In its simplest form, a trust is a gift that involves three parties instead of two. The trustee holds legal title to the property held in trust and the beneficiary holds an equitable interest. A trust not a document, but a relationship. If your mother gives you $10.00 and tells you to use it to buy your daughter a toy, she has created a trust.  She is the grantor; you are the trustee; and your daughter is the beneficiary.

Trusts don’t even have to be written, although there should be a document that sets out all of the terms of the trust. In North Carolina, trusts can be created by a court, by transferring property to a trustee during the grantor’s lifetime, by Will, or by a declaration by the owner of property that he holds property in trust for another.

Trusts were first used in feudal England as a way to avoid strict laws of inheritance. In the 1500s, England passed a law called the Statue of Uses that required trusts to have a purpose other than getting around the laws. Over time, trusts developed into a method of maintaining wealth and transferring it to successive generations.

Trusts can be arranged in many different ways to accomplish many different things. They can be revocable or irrevocable. They can be taxable to the grantor or the beneficiary or can be their own entity for tax purposes. A trust that is taxable to the grantor for income tax purposes may nonetheless be outside of the grantor’s estate for estate and gift tax purposes.

Trusts can be created to do many different things. But you must understand the trust agreement and the laws governing the trust to make it work. Many people pick up their estate plan from their lawyer’s office and stick it in a drawer. They don’t read it or understand it. That is like buying the latest iphone, putting the instructions away, and using it only to make phone calls. While there is nothing wrong with doing that, you could have bought a flip phone instead. Similarly, many trusts are not used to their full potential because the parties don’t understand them.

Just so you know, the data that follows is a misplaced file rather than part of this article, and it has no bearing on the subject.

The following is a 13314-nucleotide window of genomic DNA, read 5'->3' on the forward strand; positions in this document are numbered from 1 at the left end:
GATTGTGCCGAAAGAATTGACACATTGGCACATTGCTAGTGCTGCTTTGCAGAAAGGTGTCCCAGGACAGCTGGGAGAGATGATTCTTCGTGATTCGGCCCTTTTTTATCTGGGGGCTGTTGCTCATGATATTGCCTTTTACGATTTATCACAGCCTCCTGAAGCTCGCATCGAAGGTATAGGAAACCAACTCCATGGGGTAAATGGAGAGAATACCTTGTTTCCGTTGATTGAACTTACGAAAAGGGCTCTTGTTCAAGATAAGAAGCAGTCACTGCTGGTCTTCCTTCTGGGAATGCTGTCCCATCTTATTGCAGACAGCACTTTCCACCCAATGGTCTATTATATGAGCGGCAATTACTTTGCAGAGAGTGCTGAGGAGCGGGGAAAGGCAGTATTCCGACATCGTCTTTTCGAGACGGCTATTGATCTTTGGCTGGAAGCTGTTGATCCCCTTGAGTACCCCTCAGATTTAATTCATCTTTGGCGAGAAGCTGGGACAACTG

One of the most common types of trusts is a revocable trust. A revocable trust allows you to remain in control of your assets while you are able and write the rules for what happens upon your death or disability. It can be changed or revoked at any time you are able to change it. If used correctly, they avoid probate and guardianship, keep financial matters private, and provide greater incapacity protection during life.

Another common type of trust is a testamentary trust created at the grantor’s death. They can created by will or by a revocable trust. We often see trusts for minor beneficiaries in older wills or revocable trusts. However, there are many reasons to consider creating trust for adult beneficiaries as well. We believe that large distributions to beneficiaries should almost always be left in trust. This type of trust is become irrevocable after death of the grantor.  

Lifetime, or inter vivos, irrevocable trusts are also commonly used for many different purposes. This type of trust cannot be revoked once they are created.  However, we do often try to build in some flexibility. The grantor usually transfers assets into the trust and no longer has control.  Irrevocable trusts are often used to remove assets from the grantor’s estate for either tax purposes, gifting, or asset protection purposes.

While the definition of a trust is simple, the creation and use of trusts definitely is not. Trusts are tools that may or may not serve your needs. Every situation is different. We take the same approach for every client. We look at your relationships, your goals, and your assets to determine the best strategies to meet your specific needs.